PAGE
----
Fire Emblem has had fans since the first game debuted in the West, but it never really took off like Nintendo's other franchises. It was not Mario. It was not Zelda. Heck, it wasn’t even a Kirby. The list goes on.
And yet now it's hard to imagine Fire Emblem not being one of Nintendo's key pillars. The reason can all be traced back to Fire Emblem Awakening in 2013. How exactly did Nintendo and Intelligent Systems turn this once niche ship around? Let's take a look at all the welcomed changes since this 3DS smash hit shelves.
While Fire Emblem was always good since it debuted in 2003, the difficulty and permadeath haunted more casual players. Thanks to Awakening adding not only a more eased difficulty but also the stripping of permadeath, it became more of an open franchise. If one wants it just as hard as the previous entries than that classic style is still available too. As an added piece of trivia Fire Emblem: New Mystery of the Emblem on DS was actually the first instance of a Casual mode, but the West never received it.
Awakening was not the first game to initiate non-linear battles, but that said it did make them better. There were so many ways to grind things out on the world map from random encounters generated from the computer to side quests. Even if one did keep the classic difficulty up, this system made it possible to even the playing field a bit more without having to feel guilty. Just as a heads up, no one should feel guilty, or weak for choosing Casual mode. The main point of the game is to have fun, right?
One mechanic Awakening did bring to the table was building relationships. Yes, they existed before, but they never resulted in a time-traveling baby. Of all of Nintendo’s franchises, Fire Emblem was the last one would probably think would have time travel.
They appear late in the game so the kids may not be as useful as the party one has painstakingly put together and kept alive for dozens of hours, but hey, it was cool regardless and really fed into crowds that dig fan shipping. Talk about a DeviantArt explosion.
Despite what AAA publishers may sometimes think, games do not need to ship with multiplayer options in order to make them “good” or any thoughts like that. However, if done well, they are welcomed additions like in the case of Awakening. It allowed players to not only team up for certain battles, but it also had a fun SpotPass feature. If a friend walked by with their 3DS on, their icon would appear on the player’s map as a random encounter.
On the subject of multiplayer, there was another welcomed online feature: DLC. Yes, it would be great if all DLC was free, which this game had some, but the cost of these extra maps were cheap enough to be enticing. Not only that, but the cool thing about each set were their themes often being tributes to past games in the franchise. As an added bit of trivia the Wii game, Radiant Dawn, was going to be the first game to add DLC, but the idea was ultimately scrapped.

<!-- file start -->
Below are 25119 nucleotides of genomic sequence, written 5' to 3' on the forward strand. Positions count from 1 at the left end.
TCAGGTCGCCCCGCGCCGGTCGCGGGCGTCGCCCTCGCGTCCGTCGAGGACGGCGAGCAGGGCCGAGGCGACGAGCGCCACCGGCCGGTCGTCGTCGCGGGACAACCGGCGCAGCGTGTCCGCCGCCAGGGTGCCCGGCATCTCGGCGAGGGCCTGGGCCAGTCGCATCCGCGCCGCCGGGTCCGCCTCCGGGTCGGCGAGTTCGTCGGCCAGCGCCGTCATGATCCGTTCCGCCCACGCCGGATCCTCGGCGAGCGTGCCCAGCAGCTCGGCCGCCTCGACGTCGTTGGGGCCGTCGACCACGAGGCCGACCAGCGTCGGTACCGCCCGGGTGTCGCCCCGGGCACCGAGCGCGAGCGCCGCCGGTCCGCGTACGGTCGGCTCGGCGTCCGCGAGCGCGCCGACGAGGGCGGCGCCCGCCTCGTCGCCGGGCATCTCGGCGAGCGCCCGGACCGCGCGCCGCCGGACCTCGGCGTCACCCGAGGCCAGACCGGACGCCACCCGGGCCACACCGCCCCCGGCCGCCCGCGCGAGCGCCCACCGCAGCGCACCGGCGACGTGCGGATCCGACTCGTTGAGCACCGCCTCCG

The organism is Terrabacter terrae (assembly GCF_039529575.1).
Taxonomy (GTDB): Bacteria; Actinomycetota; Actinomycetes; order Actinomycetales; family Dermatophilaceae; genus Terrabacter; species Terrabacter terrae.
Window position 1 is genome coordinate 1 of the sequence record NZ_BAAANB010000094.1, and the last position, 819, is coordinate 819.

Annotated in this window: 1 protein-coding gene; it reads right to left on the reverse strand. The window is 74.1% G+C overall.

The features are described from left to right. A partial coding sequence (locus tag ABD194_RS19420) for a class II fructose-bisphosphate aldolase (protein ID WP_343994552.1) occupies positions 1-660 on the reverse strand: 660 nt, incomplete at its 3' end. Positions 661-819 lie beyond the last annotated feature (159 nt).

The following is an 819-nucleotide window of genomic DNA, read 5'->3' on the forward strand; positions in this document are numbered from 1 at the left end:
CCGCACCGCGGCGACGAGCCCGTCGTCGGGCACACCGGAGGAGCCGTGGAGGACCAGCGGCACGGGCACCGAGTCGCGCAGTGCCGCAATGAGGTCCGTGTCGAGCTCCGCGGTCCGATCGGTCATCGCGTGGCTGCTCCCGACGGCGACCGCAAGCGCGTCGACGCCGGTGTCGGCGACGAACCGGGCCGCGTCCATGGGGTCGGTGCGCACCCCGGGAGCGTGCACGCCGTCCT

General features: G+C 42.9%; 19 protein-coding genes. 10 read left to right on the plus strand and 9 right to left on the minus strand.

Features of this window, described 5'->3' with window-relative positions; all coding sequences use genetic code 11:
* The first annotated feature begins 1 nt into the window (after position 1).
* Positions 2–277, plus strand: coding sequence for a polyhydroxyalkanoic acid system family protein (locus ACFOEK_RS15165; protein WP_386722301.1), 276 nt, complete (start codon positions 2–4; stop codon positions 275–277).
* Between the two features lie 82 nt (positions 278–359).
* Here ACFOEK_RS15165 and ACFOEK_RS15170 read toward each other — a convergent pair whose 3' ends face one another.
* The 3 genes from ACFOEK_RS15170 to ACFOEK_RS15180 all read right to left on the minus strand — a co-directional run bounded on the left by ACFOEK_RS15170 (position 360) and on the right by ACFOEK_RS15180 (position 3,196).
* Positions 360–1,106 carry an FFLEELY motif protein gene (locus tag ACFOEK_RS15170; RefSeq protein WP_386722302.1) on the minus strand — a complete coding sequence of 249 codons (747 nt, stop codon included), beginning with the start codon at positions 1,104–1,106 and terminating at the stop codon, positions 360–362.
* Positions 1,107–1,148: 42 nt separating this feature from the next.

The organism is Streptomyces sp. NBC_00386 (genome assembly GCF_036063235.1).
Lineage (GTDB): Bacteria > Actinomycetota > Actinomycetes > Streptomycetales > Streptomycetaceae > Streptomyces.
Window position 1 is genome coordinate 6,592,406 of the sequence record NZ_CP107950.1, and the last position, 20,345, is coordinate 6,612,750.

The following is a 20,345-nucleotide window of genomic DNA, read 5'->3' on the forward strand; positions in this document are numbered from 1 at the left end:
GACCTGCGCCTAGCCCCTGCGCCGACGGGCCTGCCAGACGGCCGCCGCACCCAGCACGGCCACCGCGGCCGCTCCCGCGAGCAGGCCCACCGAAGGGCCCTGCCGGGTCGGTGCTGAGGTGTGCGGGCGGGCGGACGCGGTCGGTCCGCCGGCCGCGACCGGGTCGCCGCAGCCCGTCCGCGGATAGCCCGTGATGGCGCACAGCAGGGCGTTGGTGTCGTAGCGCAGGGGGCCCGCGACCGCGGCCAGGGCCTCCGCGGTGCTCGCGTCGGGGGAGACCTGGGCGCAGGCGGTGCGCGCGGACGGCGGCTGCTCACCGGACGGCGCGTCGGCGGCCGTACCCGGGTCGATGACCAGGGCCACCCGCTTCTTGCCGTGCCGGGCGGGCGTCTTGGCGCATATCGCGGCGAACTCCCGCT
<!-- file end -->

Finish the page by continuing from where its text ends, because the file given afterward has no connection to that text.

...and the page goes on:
Of the Fire Emblem games that the West received, every story sort of blended together. They weren’t bad, but they did feel like forgettable fantasy tales told too often. With Awakening Nintendo and Intelligent Systems spiced things up with better graphics, voice acting, and an overall plot one could get behind. When in doubt, add time travel! That can backfire sometimes in terms of lore making sense, but in terms of that game, it ruled.
One of the biggest reasons why the narrative felt particularly grand was the fact that it added players to the story. Tacticians they “created” often represented players but they were silent and didn’t really add anything to the story.
Not only did Awakening allow for more customization options including gender, but also players finally got a voice and a narrative part in the plot. It was the connection this series was sorely missing for decades.
Sometimes the player can have their map riddled with too many characters. Some of which may move incredibly slow thus leaving them open to get attacked and in turn die. While party members could pair up with others to avoid this folly and to cover more distance in previous games, they weren’t able to take part in battle. It was as if they weren’t there, which logically didn’t make any sense. Well, with the aptly titled Dual System, characters could both attack making for some intense combos if planned right.
This may be a silly entry, but go ahead and look how many Fire Emblem characters there are in Amiibo form. Also, go ahead and look at how many are represented in Super Smash Bros. Ultimate. The answer is a lot and for good reason. Thanks to Awakening the love for this series seemingly doubled if not tripled. These statues also have some pretty cool functionality like being able to use Marth in Code Name S.T.E.A.M. as a playable character.
Overall the thing that really changed this series for the better was embracing the West. Fire Emblem started on the Famicom in 1990. The first game the West received was the seventh title and that was, again, in 2003. That was a long wait for a first party Nintendo RPG! Even after it hit it didn’t really click with everyone so Nintendo was still hesitant on localizing everything in the series. There is a phone game for crying out loud! After Awakening was a hit they haven’t skipped a beat yet and hopefully never will again.